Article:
FinTech is the UK’s star technology performer, and has been at the centre of a flurry of government announcements, strategies, and speeches during London Tech Week (13-17 June).

Figures from non-statutory advisory body the UK Digital Economy Council reveal that, between them, 950 UK tech companies have raised more than £12.4 billion in venture capital investment since January alone.

Exactly half of that investment (£6.2 billion) was raised by FinTech start-ups, confirming the UK’s position as the world number two in the market, behind the US and ahead of China.

However, the statistics also reveal that roughly two-thirds of start-up investment across the whole of UK technology is based in London, making the UK overly reliant on the capital.

By contrast, previous reports for Transform Finance have revealed that multimillion-dollar start-ups are found in 40 US states – 80 percent of the country.

The FinTech sector’s ongoing success was hailed by government figures, including Prime Minister Boris Johnson and Chancellor Rishi Sunak, whose speech opened London Tech Week on Monday.

Sunak hailed the UK’s “distinctive strengths in FinTech”. He added that Britain has more tech unicorns (37 to date) than every country except the US and China.

He also praised the UK’s light-touch regulatory environment, and its pioneering of Open Banking, blockchain, and the regulatory sandbox.

Boris Johnson tweeted, “The Great Tech Revolution is transforming our world and I want the UK to be at the forefront of this advance.”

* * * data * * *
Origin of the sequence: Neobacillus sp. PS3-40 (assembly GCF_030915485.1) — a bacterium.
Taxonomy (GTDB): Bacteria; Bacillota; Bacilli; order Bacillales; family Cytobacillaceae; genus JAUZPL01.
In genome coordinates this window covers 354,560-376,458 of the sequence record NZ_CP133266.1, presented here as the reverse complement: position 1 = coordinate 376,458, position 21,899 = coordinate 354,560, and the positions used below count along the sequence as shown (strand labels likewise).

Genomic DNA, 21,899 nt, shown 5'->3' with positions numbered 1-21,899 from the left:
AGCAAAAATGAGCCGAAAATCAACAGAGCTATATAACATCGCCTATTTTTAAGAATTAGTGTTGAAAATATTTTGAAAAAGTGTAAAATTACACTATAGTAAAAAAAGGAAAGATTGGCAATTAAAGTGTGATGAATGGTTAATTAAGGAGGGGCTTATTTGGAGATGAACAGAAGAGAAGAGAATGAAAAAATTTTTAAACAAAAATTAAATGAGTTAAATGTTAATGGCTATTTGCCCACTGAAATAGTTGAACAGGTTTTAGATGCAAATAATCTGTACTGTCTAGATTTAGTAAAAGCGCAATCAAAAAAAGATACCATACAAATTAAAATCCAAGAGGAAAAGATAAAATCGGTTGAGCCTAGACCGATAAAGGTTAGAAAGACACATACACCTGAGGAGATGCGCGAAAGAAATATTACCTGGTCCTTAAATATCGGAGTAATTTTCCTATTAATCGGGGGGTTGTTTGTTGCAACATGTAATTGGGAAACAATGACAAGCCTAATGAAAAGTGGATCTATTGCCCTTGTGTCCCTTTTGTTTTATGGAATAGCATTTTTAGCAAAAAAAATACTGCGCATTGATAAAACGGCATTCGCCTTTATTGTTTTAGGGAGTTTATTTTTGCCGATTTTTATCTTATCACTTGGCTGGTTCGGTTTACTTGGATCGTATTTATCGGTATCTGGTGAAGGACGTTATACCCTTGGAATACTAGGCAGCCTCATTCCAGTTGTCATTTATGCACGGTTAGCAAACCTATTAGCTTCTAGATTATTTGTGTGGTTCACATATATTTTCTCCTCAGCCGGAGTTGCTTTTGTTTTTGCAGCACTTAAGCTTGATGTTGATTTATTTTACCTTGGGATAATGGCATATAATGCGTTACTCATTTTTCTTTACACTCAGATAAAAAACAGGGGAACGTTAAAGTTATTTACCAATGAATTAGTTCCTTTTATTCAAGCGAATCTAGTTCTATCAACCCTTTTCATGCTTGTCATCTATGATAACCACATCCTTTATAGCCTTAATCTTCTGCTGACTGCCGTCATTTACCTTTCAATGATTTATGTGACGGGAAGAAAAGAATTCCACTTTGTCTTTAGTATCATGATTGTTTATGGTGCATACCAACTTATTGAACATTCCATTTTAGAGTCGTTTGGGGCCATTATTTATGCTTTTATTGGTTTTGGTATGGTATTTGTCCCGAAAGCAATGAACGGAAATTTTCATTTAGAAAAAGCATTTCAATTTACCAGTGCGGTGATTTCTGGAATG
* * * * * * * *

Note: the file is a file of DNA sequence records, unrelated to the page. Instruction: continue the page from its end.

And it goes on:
Secretary of State for Digital, Culture, Media and Sport, Nadine Dorries, described the UK as a “technology superpower”.

She added that the figures were a “huge vote of confidence in the talent behind great British tech and the innovative, competitive market which exists here in the UK”.

On Monday, Dorries and Digital Minister Chris Philp launched the UK’s new Digital Strategy, the government’s first since 2017. The aim is to ensure that new technology will power the UK economy in the years ahead.

However, industry body techUK claimed that the Strategy is a “missed opportunity” and largely a rehashing of initiatives that are already in play.

A statement on the organisation’s website [https://www.techuk.org/resource/the-2022-digital-strategy-does-it-provide-the-ambition-we-need-for-uk-tech.html] says, “While this Strategy is welcome, it is short-term, with the majority of actions listed already happening or set for completion on or before 2024/25.

“Should all these deliverables be implemented without delay the Strategy would need to be updated by the end of 2024 to remain relevant.

“The Strategy is also missing a longer-term vision or statement of intent about the role that digital technologies could play in tackling the systemic problems that face the UK.”

• Also in London Tech Week, ecommerce giant and Web services behemoth Amazon, a member of the UK’s Digital Economy Council, revealed that it is launching a new FinTech accelerator for the UK.

The aim is to support financial start-ups in building cloud-based solutions, in part using AWS technology.